Huffpost Politics

Donald Rumsfeld Torture Lawsuit Clears Hurdle, Allowed To Proceed

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CHICAGO

Andersen said his decision "represents a recognition that federal officials may not strip citizens of well settled constitutional protections against mistreatment simply because they are located in a tumultuous foreign setting."

Andersen did throw out two of the lawsuit's three counts but gave former contractors Donald Vance and Nathan Ertel the green light to go forward with a third count alleging they were unconstitutionally tortured under procedures personally approved by Rumsfeld.

In Washington, Justice Department spokesman Charles Miller said by telephone only that the department, which is representing Rumsfeld in the suit, "is reviewing the court's decision."

Vance and Ertel were described by their attorney, Mike Kanovitz of Chicago, as being in their early thirties. He said the two Americans went to Iraq in the fall of 2005 to work for the Iraqi-owned contracting firm of Shield Group Security.

The suit filed in 2006 alleges that while working for the company they saw fellow employees making payments to "certain Iraqi sheikhs" and dealing in armaments in a way they believed would not be approved by the U.S. military.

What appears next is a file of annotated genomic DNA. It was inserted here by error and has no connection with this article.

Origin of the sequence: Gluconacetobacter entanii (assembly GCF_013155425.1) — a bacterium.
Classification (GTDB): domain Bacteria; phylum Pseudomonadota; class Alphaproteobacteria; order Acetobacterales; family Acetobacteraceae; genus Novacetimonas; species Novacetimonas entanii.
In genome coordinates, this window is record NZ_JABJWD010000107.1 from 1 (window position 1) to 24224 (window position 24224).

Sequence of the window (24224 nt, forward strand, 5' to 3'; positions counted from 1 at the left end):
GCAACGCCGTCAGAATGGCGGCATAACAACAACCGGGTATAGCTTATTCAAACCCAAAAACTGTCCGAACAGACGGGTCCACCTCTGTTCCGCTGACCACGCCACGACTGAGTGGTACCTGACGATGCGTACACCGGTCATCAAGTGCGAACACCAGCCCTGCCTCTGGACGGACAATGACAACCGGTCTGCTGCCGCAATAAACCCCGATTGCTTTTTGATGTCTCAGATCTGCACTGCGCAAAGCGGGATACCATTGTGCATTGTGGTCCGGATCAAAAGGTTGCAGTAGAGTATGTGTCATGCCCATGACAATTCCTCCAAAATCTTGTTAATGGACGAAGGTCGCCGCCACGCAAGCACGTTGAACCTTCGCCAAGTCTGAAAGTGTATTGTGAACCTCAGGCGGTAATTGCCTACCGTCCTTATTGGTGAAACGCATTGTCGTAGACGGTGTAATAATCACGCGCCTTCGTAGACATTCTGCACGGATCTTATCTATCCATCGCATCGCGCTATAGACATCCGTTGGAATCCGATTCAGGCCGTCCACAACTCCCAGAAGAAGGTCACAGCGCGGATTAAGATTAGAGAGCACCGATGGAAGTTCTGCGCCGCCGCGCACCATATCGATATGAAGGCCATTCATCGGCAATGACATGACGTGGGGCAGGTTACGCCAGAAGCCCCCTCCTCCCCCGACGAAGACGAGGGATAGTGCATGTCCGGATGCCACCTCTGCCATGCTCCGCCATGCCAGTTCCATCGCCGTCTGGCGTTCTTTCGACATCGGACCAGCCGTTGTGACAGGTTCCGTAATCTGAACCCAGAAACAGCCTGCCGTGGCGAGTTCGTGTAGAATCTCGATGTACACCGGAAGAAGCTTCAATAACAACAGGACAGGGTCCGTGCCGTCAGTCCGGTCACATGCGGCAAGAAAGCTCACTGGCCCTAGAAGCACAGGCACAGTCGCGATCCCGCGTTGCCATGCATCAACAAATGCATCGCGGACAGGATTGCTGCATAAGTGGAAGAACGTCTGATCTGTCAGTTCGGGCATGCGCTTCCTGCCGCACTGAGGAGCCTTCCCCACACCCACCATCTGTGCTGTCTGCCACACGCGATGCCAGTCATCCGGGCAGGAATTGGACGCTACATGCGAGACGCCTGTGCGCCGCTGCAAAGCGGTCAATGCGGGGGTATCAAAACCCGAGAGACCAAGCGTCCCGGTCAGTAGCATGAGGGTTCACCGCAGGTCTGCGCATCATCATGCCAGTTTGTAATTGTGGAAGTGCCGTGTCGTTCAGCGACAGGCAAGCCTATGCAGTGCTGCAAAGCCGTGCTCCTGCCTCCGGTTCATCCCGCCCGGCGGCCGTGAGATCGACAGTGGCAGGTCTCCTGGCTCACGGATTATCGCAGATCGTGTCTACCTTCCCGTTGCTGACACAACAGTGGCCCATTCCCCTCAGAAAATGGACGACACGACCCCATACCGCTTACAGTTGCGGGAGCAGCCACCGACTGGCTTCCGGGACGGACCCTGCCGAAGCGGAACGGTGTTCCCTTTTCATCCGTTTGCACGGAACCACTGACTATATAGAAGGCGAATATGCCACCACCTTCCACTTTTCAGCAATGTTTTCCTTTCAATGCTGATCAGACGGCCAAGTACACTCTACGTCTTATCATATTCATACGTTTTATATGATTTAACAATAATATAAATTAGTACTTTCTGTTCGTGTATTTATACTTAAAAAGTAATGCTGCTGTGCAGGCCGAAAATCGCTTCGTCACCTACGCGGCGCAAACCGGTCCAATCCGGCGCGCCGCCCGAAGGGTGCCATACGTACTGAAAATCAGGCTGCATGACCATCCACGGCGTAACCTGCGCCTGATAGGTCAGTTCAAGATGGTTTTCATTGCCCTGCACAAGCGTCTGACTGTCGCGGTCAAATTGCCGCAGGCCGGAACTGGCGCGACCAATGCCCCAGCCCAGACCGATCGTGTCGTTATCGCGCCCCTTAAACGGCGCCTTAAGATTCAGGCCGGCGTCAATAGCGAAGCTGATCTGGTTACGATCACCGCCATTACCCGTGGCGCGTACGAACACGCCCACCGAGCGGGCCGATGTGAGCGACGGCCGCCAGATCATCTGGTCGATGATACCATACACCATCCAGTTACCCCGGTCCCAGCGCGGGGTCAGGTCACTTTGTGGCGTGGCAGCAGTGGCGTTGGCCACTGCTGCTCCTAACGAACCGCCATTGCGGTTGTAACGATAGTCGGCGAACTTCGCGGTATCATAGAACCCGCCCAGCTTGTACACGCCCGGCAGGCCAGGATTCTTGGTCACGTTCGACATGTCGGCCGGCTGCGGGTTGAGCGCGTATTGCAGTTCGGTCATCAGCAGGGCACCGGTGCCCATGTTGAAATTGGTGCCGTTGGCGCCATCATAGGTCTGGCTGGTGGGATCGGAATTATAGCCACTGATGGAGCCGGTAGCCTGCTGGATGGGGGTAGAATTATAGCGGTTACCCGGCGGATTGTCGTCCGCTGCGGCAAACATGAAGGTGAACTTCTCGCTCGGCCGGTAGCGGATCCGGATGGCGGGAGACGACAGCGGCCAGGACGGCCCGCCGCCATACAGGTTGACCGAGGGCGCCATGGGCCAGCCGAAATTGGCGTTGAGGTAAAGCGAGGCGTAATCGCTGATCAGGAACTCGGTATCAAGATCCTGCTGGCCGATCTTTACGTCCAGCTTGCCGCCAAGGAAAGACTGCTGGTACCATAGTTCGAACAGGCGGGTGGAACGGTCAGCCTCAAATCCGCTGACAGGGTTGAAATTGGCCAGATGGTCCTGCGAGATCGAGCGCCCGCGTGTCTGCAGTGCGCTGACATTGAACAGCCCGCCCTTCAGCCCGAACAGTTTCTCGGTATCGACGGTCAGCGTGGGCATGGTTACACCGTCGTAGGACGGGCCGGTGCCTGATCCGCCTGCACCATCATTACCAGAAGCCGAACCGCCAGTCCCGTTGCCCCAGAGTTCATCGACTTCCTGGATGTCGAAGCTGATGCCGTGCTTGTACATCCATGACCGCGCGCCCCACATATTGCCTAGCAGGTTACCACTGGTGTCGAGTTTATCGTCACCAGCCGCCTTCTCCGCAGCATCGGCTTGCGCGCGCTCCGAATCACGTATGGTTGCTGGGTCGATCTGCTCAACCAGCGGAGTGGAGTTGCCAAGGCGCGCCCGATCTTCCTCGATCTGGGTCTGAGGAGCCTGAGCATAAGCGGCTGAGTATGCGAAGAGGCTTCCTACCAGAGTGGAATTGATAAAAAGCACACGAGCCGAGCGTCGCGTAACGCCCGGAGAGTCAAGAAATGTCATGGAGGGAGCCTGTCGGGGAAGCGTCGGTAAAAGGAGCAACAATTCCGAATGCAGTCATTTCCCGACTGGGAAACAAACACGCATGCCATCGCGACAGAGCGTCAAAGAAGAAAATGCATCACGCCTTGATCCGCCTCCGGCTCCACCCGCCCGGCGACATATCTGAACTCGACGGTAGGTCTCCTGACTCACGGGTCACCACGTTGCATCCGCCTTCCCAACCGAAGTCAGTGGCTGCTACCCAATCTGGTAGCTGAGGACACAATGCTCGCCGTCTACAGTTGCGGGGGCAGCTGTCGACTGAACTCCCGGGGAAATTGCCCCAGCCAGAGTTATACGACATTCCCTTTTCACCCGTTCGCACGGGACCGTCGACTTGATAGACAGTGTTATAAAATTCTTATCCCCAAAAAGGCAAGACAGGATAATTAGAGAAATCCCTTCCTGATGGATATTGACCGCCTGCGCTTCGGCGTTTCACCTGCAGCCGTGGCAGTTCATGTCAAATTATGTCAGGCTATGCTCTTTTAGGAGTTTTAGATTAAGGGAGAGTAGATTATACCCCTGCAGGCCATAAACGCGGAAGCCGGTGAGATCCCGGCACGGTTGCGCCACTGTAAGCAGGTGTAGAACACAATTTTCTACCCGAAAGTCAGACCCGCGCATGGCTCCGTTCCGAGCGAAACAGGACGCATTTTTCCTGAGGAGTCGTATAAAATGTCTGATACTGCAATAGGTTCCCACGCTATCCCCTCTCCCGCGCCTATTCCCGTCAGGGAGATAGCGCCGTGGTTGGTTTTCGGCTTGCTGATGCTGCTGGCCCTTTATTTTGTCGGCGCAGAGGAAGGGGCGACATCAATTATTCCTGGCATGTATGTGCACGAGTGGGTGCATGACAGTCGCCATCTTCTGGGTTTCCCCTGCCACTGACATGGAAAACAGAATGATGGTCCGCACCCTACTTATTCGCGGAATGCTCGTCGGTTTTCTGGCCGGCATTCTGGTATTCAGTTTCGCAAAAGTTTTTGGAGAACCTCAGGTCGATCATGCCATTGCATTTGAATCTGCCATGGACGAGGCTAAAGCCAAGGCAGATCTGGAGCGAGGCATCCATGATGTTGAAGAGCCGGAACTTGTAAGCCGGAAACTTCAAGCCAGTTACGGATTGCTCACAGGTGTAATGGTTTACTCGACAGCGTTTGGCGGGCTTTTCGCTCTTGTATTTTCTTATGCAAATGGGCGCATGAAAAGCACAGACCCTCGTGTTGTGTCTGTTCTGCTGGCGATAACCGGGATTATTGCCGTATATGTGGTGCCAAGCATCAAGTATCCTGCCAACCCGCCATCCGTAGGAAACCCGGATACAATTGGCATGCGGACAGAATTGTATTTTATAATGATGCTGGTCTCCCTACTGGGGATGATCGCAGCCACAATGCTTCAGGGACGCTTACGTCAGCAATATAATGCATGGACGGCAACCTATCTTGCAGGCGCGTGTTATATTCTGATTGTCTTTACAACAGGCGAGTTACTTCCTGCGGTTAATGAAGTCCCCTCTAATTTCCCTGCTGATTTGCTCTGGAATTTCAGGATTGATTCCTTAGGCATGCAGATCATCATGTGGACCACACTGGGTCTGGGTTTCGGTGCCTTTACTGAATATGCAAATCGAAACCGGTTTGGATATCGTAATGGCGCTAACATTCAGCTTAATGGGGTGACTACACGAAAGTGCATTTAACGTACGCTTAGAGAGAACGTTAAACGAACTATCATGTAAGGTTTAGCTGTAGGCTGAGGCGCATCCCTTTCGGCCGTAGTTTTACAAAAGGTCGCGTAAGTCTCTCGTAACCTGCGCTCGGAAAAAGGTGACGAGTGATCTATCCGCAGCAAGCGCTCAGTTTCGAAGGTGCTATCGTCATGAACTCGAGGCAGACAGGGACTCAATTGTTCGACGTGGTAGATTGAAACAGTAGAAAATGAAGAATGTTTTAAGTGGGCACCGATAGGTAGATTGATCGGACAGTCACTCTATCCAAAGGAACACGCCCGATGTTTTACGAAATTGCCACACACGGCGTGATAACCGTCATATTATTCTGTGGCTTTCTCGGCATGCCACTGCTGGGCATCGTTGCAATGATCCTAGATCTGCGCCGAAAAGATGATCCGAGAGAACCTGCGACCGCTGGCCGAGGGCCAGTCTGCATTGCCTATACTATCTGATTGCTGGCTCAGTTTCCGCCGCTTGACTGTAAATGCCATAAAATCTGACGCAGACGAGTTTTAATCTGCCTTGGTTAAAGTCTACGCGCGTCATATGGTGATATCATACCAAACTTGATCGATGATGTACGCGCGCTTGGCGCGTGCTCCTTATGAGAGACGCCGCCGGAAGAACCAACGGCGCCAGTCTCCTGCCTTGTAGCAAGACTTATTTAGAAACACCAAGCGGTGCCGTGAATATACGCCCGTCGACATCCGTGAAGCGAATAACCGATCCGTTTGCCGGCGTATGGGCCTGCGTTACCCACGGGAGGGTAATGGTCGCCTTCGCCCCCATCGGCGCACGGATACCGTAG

According to the suit, Vance contacted an FBI official in Chicago with his suspicions and the two men eventually shared their concerns with three U.S. Embassy officials in Baghdad.

The suit said their actions provoked suspicion at the company and on April 14, 2006, fellow employees confiscated the identity cards that allowed them to enter the safe area known as the Green Zone.

The two men said they locked themselves in a room, called the Embassy for help and were extricated by "United States forces" who took them to the Embassy where they were taken into custody.

They were taken to two military camps in the Baghdad vicinity in the weeks that followed, the suit said. It said Ertel was released after a month and Vance after two months.

While in custody, they were subjected to sleep deprivation, long hours of interrogation, blasting music, threats, hunger and a practice known as "walling" in which subjects are blindfolded and walked into walls, according to the suit.

The suit describes such practices as forms of torture and alleges Rumsfeld personally took part in determining such methods were acceptable for use by the military in Iraq.

The two men are seeking unspecified damages. The next hearing is set for March 25.

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